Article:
When it comes to technology and data, recruiting as an industry is failing

While other industries have embraced technology, the recruiting industry has fallen behind. Not in its talent mind you – recruiting as a field is filled with immeasurable talent – but rather by clinging to outmoded technologies and strategies.

Last November, the Wall Street Journal reported that the hardest job right now to recruit for is, funny enough, recruiters.

The article is packed with insights about how our current job market has made the need for great recruiters more urgent than ever before, as companies struggle to fill critical positions. And although some of the recruiters interviewed mention that the job market has made their jobs somewhat harder, overall the sentiment of the piece is a positive one:

“Recruiting is having its day.”


That may be true. 

Still, this doesn’t change the fact that right now, as an industry, recruiting is failing

While other industries have adapted to new norms and embraced technological innovations in recent decades, the recruiting industry has fallen behind. Not in its talent mind you – recruiting as a field is filled with immeasurable talent – but rather by clinging to outmoded processes, technologies and strategies.

To show you what I mean, let’s examine another industry: real estate.

Real estate and recruiting are not so different

Buying a house is intense, exciting … and very, very stressful. 

Even if you end up going through this pressure-filled, complex process more than once in your life, each time you do so, you’re making an indelible choice about your future – more specifically, you’re deciding where you (and your family, potentially) will call home. And, unlike a shirt you can return to the store when it doesn't fit quite right, making the wrong choice can be financially devastating and extremely costly to remedy.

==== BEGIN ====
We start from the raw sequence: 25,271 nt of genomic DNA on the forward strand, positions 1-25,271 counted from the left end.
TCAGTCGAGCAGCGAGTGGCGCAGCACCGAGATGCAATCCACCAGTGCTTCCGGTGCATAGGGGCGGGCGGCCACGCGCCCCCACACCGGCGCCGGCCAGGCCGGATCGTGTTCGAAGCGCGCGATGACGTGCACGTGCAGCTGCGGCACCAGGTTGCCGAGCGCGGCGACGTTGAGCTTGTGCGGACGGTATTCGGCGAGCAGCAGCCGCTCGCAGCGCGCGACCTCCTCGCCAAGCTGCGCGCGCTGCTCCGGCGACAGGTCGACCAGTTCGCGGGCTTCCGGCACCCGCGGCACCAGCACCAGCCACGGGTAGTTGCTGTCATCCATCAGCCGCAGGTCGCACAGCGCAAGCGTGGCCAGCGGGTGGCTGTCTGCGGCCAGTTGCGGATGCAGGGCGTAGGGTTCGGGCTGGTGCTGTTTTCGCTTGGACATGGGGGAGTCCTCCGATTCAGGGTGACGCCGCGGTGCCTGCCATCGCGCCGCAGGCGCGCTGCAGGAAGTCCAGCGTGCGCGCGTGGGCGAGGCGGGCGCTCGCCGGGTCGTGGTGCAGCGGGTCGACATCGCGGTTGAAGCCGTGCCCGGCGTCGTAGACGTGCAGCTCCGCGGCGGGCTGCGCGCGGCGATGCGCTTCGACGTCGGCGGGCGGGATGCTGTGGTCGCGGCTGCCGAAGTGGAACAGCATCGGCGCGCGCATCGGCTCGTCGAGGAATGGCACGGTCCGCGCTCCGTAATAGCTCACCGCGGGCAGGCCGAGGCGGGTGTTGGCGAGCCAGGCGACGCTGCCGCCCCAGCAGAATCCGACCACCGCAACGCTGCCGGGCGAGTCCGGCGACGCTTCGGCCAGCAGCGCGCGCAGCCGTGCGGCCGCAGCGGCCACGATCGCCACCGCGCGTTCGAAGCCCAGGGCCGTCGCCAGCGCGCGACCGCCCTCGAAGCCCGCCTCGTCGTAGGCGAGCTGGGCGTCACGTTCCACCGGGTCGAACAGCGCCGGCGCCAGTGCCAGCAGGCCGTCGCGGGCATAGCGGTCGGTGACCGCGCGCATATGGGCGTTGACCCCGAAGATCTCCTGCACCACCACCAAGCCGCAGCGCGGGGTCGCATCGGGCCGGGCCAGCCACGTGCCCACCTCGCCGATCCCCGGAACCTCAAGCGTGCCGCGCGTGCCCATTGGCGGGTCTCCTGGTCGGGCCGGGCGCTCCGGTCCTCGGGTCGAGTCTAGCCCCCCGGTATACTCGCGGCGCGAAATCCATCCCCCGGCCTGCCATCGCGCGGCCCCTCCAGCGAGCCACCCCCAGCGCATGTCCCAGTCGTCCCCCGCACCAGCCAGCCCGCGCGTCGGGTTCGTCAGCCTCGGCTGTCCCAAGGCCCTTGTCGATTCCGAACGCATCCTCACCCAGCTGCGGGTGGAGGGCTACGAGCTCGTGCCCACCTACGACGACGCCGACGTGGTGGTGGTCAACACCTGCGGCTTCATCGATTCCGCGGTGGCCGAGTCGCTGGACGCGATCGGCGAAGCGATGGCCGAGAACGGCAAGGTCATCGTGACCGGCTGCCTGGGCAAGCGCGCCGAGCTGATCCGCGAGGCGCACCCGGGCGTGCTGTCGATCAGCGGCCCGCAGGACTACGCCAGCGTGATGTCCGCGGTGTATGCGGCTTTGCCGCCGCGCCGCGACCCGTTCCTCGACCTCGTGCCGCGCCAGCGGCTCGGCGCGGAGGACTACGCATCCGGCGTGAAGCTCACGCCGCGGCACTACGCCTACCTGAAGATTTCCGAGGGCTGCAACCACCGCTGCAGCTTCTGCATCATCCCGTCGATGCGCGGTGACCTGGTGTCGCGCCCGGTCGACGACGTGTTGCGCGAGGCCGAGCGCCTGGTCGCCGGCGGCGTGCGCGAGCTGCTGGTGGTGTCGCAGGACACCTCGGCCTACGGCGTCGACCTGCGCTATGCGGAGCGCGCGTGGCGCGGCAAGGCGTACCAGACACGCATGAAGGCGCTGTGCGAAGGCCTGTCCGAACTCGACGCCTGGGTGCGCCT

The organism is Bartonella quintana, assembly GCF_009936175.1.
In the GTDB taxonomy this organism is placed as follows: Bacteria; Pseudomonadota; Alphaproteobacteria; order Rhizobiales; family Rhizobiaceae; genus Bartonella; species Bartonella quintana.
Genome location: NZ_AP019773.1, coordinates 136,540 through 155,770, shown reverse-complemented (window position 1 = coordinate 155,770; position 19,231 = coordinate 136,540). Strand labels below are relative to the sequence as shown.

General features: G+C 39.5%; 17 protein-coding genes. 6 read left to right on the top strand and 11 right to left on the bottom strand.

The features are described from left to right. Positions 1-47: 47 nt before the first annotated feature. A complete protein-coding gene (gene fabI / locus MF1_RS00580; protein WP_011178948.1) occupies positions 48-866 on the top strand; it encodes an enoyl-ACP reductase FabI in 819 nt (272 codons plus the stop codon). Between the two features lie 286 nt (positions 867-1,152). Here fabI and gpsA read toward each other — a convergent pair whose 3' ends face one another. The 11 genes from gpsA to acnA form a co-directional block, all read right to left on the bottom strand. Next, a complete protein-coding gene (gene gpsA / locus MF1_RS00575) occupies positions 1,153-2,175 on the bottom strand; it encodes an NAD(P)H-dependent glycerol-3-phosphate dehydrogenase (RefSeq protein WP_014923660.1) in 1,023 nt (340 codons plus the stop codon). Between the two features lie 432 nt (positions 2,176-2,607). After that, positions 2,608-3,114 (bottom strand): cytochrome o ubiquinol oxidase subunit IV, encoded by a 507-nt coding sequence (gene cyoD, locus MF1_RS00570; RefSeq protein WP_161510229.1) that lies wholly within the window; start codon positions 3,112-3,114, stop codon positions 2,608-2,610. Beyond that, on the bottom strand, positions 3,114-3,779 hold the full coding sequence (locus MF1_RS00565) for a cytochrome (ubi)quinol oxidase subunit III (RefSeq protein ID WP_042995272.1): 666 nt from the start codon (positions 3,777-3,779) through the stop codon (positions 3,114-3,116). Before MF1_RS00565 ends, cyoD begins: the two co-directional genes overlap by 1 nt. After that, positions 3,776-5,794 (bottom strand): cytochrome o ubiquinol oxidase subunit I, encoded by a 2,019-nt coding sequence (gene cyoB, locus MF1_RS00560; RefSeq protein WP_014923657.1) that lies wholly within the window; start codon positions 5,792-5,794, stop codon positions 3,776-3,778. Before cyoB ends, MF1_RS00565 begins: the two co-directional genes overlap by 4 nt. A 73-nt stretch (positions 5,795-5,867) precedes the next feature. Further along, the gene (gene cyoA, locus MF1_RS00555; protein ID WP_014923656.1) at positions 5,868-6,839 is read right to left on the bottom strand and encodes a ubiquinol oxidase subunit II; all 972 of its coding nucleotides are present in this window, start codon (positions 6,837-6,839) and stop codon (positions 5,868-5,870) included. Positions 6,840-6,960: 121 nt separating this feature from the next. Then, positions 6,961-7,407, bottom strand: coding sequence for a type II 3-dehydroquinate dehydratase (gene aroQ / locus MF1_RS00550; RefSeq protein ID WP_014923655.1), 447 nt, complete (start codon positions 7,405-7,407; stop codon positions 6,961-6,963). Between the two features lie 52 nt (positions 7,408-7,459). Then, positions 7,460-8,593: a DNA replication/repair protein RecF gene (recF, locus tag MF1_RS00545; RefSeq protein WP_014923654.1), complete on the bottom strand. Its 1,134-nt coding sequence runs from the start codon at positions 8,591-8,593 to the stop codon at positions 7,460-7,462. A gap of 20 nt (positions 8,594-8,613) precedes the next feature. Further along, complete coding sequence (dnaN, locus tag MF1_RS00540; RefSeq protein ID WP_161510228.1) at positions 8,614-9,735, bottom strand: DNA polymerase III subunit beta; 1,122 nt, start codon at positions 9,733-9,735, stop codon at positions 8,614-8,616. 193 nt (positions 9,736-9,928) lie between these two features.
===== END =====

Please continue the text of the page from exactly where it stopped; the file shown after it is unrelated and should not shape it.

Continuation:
It’s also a process where so many things need to go right. 

There are inspections and negotiations and legal hoops to jump through and “Hey, the underwriters want to know if we can get a copy of every monthly bank statement of yours from 1996 forward to last month, thanks!”

You get the point. 

Recruiting, if you think about it, is quite similar … on both sides of the fence.

If you’re a company that has decided to expand your team, you’re likely doing so in service of a greater mission. You have a vision of something you want to build or achieve, with tangible business objectives of how you’re going to get there. And part of that big plan involves bringing new, talented people in to bring your ideas to life.